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I am completely new to the whole web service concept but I have gone through some of the beginner vids at http://msdn.microsoft.com/en-us/netframework/dd939784.aspx.

I am working on a asp.net web project that will consume a service (apparently restful) which returns data in json format.

As I mentioned before, I've already gone through the "create 1st web service/client" videos from the aforementioned site and felt I had a good grasp on the concept. However, now that I'm getting to work on the project my colleague insists that there is no need to add a service reference for a restful service. Is this true?

Also, if anyone could give me REALLY good advice/guidance for this task you'd get 50 thousand cool points (cool points not redeemable anywhere)!

thanks all, after more searching i found the resolution i needed at http://www.codeproject.com/Articles/233698/Consuming-a-Json-WebService-from-a-Csharp-or-VB-Ap

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Are you using MVC? –  The Internet Jul 26 '12 at 19:42

4 Answers 4

Sorry I don't have experience with RESTful but I do use SOAP. You can add a service reference quite easily if your client is in .Net. But no you don't have to add a service reference. If you know the structure of the request you can use simple http.

Might not be enough advice for the 50,000 cool points but I hope it helps.

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You don't really need to add a service reference to a RESTful service, if you use something like jQuery, some other JavaScript library or do everything yourself in plain old JavaScript. But you can create a service reference and use the generadted proxy client if you like. It really depends on what you want or need to do.

Here is a link to a sample project you might want to check out.

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You do not have to, but you can. Why would you? So that you get automatic object serialization and deserialization. I haD a client for whom I always generated a test client, with the service reference, to save time - but then they ultimately consumed it with a PHP client, which definitely didn't have a service reference.

If the call is simple enough, you can call it directly in the browser. I always implemented a GetVersion call like that to test that the service was working on a basic level.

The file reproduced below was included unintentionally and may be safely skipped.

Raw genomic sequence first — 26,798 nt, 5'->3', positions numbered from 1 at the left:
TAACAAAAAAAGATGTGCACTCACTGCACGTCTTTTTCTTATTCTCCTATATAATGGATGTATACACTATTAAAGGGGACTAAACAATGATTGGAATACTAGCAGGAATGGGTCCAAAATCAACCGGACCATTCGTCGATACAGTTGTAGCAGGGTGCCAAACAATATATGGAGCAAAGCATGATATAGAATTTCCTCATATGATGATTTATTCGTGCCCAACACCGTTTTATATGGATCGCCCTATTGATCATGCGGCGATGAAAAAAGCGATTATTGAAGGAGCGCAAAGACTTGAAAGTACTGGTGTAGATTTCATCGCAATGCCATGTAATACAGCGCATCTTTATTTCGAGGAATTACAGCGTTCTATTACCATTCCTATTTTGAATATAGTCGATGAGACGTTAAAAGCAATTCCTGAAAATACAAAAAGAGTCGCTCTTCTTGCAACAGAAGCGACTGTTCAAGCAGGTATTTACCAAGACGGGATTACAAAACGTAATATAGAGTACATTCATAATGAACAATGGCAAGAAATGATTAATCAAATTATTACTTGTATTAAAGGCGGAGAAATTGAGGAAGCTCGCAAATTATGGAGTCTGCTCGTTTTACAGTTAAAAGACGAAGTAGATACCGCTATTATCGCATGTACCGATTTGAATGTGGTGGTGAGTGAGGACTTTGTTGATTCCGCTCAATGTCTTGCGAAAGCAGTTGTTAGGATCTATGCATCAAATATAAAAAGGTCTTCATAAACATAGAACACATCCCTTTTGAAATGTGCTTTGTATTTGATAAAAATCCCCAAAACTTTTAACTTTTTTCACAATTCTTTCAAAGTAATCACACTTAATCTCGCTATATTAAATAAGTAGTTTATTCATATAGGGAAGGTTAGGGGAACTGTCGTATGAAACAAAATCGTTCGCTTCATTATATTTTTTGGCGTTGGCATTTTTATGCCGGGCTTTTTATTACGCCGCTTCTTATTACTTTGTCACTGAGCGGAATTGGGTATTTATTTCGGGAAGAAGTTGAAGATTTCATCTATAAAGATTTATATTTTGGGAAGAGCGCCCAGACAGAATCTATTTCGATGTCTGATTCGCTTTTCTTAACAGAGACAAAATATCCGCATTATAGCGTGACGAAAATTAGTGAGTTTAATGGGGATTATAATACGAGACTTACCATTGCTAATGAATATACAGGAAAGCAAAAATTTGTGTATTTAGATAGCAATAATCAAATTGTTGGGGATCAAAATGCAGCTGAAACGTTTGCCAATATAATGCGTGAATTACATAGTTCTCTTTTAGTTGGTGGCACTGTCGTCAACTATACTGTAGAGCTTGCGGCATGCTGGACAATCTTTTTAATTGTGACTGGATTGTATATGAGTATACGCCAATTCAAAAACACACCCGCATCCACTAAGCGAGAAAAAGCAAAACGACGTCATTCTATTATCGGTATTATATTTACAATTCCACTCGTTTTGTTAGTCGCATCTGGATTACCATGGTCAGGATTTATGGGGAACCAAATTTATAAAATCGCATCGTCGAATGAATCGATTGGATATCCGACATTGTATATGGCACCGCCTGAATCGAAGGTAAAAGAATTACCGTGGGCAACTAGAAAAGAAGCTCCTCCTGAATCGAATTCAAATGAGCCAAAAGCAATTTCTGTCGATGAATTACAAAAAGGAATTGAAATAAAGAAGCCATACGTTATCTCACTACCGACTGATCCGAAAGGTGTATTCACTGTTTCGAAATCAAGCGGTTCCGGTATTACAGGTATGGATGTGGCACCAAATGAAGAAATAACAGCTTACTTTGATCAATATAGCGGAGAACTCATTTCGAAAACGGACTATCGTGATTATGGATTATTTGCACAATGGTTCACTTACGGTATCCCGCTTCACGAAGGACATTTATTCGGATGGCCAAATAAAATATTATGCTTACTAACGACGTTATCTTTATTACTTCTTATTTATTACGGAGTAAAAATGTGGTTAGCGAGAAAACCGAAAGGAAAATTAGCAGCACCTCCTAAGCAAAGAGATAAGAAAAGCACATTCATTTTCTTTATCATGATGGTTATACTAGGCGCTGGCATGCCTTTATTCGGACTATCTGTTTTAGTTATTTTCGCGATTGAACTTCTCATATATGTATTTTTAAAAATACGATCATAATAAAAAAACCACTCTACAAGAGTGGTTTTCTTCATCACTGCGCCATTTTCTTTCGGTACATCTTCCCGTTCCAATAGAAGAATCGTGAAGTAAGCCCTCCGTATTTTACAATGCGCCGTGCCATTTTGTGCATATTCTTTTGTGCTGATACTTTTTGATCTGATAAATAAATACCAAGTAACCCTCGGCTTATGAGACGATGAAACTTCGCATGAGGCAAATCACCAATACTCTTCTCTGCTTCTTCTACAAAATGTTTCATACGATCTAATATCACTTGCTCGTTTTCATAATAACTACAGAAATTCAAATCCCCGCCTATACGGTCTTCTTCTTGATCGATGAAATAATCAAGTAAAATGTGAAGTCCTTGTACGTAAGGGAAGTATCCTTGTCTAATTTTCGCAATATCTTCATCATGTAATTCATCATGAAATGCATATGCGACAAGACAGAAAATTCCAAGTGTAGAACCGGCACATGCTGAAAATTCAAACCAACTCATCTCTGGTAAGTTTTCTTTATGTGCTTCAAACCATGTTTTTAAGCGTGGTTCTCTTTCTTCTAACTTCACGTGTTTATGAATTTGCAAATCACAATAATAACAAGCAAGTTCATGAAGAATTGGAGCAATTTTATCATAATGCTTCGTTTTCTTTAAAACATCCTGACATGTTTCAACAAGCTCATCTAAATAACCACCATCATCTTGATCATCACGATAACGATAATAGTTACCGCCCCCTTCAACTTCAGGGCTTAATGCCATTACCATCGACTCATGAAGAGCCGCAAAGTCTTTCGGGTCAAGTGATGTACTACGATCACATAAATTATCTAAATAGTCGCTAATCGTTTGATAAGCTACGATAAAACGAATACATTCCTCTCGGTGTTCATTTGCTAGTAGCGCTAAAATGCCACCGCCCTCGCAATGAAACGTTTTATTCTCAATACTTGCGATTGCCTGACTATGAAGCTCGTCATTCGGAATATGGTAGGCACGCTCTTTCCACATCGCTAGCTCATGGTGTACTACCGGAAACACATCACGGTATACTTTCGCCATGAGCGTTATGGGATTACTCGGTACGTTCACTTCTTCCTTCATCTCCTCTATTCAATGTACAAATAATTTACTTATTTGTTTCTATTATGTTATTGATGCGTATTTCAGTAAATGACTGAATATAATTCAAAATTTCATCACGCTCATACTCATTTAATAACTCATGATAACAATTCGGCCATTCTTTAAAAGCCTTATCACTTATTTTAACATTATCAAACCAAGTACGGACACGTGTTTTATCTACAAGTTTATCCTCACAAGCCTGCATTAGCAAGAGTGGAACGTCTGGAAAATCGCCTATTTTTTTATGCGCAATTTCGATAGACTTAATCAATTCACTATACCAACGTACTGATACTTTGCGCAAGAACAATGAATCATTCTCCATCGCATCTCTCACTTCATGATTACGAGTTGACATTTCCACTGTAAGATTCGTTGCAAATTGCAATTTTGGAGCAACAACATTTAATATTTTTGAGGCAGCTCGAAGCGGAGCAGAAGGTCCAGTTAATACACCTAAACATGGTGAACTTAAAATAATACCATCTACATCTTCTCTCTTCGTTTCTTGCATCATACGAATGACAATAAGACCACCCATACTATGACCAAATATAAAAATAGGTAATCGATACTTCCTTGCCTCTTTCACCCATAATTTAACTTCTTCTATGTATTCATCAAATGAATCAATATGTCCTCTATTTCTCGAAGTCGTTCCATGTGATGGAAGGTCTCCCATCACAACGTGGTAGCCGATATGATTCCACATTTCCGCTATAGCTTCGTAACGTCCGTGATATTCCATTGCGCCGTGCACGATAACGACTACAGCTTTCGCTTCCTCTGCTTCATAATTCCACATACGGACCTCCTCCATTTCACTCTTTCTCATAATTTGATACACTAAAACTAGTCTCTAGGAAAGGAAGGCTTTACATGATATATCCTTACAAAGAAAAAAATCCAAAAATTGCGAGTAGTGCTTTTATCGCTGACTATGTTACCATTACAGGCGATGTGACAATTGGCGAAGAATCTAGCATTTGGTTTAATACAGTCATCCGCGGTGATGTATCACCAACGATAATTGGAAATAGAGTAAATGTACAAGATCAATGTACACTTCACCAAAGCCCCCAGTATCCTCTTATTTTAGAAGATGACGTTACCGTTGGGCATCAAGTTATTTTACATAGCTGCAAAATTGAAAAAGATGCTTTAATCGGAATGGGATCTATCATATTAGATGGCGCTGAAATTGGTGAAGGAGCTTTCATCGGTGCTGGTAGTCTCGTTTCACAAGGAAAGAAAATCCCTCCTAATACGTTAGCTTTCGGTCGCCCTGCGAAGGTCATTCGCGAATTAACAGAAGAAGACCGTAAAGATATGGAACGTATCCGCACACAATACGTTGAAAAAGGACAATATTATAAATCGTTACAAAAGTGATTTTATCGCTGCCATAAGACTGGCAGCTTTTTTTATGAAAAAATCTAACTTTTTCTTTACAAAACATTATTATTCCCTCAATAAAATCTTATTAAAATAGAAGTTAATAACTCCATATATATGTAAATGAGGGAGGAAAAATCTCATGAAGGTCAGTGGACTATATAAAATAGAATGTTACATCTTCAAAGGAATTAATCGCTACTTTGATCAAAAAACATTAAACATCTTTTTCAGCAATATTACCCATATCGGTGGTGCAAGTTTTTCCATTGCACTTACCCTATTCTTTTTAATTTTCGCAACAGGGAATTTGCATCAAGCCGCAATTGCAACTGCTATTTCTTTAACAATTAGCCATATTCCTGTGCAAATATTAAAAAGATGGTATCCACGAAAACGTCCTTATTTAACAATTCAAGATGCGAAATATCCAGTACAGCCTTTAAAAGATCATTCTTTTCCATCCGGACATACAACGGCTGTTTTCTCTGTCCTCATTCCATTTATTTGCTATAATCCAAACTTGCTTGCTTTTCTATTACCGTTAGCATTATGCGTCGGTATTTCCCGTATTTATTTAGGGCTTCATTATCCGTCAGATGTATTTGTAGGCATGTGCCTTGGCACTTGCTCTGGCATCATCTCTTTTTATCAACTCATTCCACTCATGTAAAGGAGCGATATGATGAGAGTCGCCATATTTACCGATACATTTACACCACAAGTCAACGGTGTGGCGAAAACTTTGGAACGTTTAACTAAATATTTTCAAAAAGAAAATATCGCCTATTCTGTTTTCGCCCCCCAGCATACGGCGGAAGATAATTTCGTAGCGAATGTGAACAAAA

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Your colleague might be referring to the use of MVC Controllers to deliver JSON content via AJAX calls from your client end. In this case there is no external .dll's that are necessary.

MVC Scaffolding makes a RESTful type interface very easy to setup. Here is one possible way how you would do it.

public class HomeController : AsynController
     [HttpPost] //Create
     public JsonResult CreateStuff(Stuff s)
         var newStuff = new Stuff { Property = s.Property };
         return Json(new { data = newStuff }, JsonBehavior.AllowGetRequest);

     [HttpGet] //Read
     public JsonResult GetStuff(int id)
         var stuff = db.Where(x => x.Id == id).FirstOrDefault();           
         return Json(new { data = stuff }); //Check for null on the js side.

     [HttpPut] //Update
     public JsonResult UpdateStuff(Stuff s)
         bool updated = false;
         var stuff = db.Where(x => s.Id == id).FirstOrDefault();
         if (stuff != null)
             updated = true;
             stuff.Property = s.Property;

         return Json(new { data = stuff, updated = updated});

     [HttpDelete] //delete
     public JsonResult DeleteStuff(int id)
         bool deleted = false;
         var deleteThis = db.Where(x => x.Id == id).FirstOrDefault();

          if (deleteThis != null)              
              deleted = true;

         return Json(new { deleted = deleted });

 //js side
 //more sophisticated logic goes here
 $(document).ready(function() { 
        $.ajax({ url : '/CreateStuff/', 
                success : function(e) { 
                              console.log("created " + e); 
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